The massacres last week in Paris rattled Tunisia and not just because three of the victims were either born in, or had connections, to the former French colony. The killings reminded Tunisians that their own problem with the jihadists could get worse and jeopardize their so-far remarkable – if precarious – transition to a democratic and tolerant society.
Tunisia is the one little corner of North Africa and the Middle East that survived the Arab Spring largely intact. Libya and Syria are in flames and Egypt is back under authoritarian rule. The Arab Spring started in Tunisia in December, 2010, when Mohamed Bouazizi, a street vendor who was the victim of endless harassment from municipal government officials, set himself on fire, triggering an uprising and soon a revolution. A month later, president and dictator Zine El Abidine Ben Ali packed his plane with treasure and fled the country.
Since then, Tunisia has fought a ballot-box war that pitted the Islamists against secular politicians and society. The moderate Islamist party, Ennahda, won the first post-revolution election, in 2011. The second election, in November, gave the secular party Nidaa Tounes a plurality in parliament. A month later, the party's octogenarian founder, Beji Caid Essebsi, won the presidential election.
But Tunisia's dream of freedom is not entirely assured and came close to collapse in 2013, when an uprising against Ennahda turned ugly and threatened to roll back any democratic gains won in the previous two years.
The trouble arose when militant Islamist groups, notably Ansar al-Sharia, flourished in the chaotic year after Mr. Ben Ali's ouster. Hundreds of extremists were released from prison and Answar al-Sharia gained control of dozens of important mosques, which were used as recruitment centres and to encourage the adoption of strict Islamic behaviour. Secular society blamed Ennahda for, in effect, encouraging the rise of the extremists by not cracking down on them. Ansar al-Sharia wasn't banned until late 2013, after its gunmen were blamed for the assassinations of two leftist, secular politicians. The assassinations provoked mass demonstrations against Ennahda, some of which turned violent. At that point, the Tunisian revolution seemed to be going in reverse.
Answar al-Sharia does not seem as powerful as it was in 2013, but there is no doubt it and other extremist groups opened a channel through Libya and Turkey into Syria. The Tunisian government estimates that about 3,000 young Tunisian men joined jihadist groups in Syria, including Islamic State (also known as ISIS or ISIL), making Tunisia the civil war's single biggest source of foreign fighters. Many Tunisians will tell you that they hope the fighters will die in a blaze of glory on Syrian soil. But a few hundred of them, battle-hardened, have returned, seeping back into Tunisia from the desert along the Libyan and Algerian frontiers.
Mustapha Kamel Nabli, the former governor of the Bank of Tunisia who was, briefly, a presidential candidate before throwing his support to Mr. Essebsi, told me that Tunisia's security forces are in better shape than they were a year ago, and that the borders are somewhat less porous, but that keeping track of all the returning Tunisian fighters is difficult. "They are dangerous," he said. "The worry is that attacks like the ones in Paris will happen here."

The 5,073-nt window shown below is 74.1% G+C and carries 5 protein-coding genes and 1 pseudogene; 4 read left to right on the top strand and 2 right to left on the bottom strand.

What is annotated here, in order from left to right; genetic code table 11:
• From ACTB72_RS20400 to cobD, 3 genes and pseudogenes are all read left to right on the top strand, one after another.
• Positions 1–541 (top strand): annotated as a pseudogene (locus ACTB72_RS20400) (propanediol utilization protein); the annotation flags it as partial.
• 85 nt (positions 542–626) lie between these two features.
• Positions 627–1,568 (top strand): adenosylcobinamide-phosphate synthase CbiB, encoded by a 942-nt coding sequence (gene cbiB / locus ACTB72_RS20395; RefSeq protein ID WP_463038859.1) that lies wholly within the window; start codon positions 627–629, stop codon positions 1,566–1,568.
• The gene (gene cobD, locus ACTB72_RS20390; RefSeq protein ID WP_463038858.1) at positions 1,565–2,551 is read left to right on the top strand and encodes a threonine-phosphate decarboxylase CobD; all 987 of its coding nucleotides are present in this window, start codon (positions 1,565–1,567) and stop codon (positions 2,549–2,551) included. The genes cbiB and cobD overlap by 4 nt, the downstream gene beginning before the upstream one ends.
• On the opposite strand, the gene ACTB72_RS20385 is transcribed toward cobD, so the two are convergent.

Mr. Nabli, who worked at an economist at the World Bank before returning to Tunisia in 2011 to take the central bank job, says the recruiters had no problem finding fighters to ship off to Syria in the wild days just after the revolution. "The security apparatus was down, the secret police were not active and the recruiters had a free hand. They were trained in Libya. And the coalition government was supportive of revolution in Syria and exerted little control on young Tunisians joining these groups."
The troubled state of the Tunisian economy has made recruitment easier. Interviewed by various media outlets, a lot of jobless young men in the poor areas of Tunisia have expressed admiration for the Tunisian fighters in Syria. The Tunisian economy went into a tailspin after the revolution. It is no longer in recession but growth is so weak that jobs are not being created in any meaningful numbers. The jobless rate is about 15 per cent; youth unemployment is probably double that figure.
The threat from the returning Tunisian fighters puts the country in an exceedingly difficult situation. With memories of the 2013 assassinations still fresh, foreign investors from Europe and elsewhere will be wary of placing their bets on the Tunisian economy as long as they fear that terrorism could erupt anytime, anywhere. At the same time, Tunisia is reliant on foreign investment to revive its economic fortunes. There is simply not enough capital in the small country – its population is 10 million – to create factories and technology centres of any size.
The Paris attacks may help focus the minds of the new Tunisian government. Mr. Nabli thinks security measure will become more effective and that the economy could stabilize and produce jobs for disaffected young Tunisians. "I'm optimistic," he says.
Still, the Paris attacks have reminded Tunisians that they are vulnerable. More Tunisians will fight in Syria. More will come back. Tunisian freedom is still a work in progress.